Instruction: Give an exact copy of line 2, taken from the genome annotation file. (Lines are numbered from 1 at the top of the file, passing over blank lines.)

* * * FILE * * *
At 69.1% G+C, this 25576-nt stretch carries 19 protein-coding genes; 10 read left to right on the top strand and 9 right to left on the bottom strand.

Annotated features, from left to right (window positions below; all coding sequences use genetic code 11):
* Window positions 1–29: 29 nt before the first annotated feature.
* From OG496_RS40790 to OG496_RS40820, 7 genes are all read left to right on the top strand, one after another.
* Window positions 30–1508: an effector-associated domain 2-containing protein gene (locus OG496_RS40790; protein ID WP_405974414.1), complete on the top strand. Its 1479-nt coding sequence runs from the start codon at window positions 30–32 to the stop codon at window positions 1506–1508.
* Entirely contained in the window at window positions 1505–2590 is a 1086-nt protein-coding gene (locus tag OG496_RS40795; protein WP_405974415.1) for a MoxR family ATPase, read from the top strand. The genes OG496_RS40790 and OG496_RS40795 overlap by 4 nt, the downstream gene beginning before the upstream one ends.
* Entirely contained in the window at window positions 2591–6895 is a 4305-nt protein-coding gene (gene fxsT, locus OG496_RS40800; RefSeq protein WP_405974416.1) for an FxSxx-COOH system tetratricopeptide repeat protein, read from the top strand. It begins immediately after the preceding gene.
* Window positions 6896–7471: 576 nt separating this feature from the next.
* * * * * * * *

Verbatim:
Annotated features, from left to right (window positions below; all coding sequences use genetic code 11):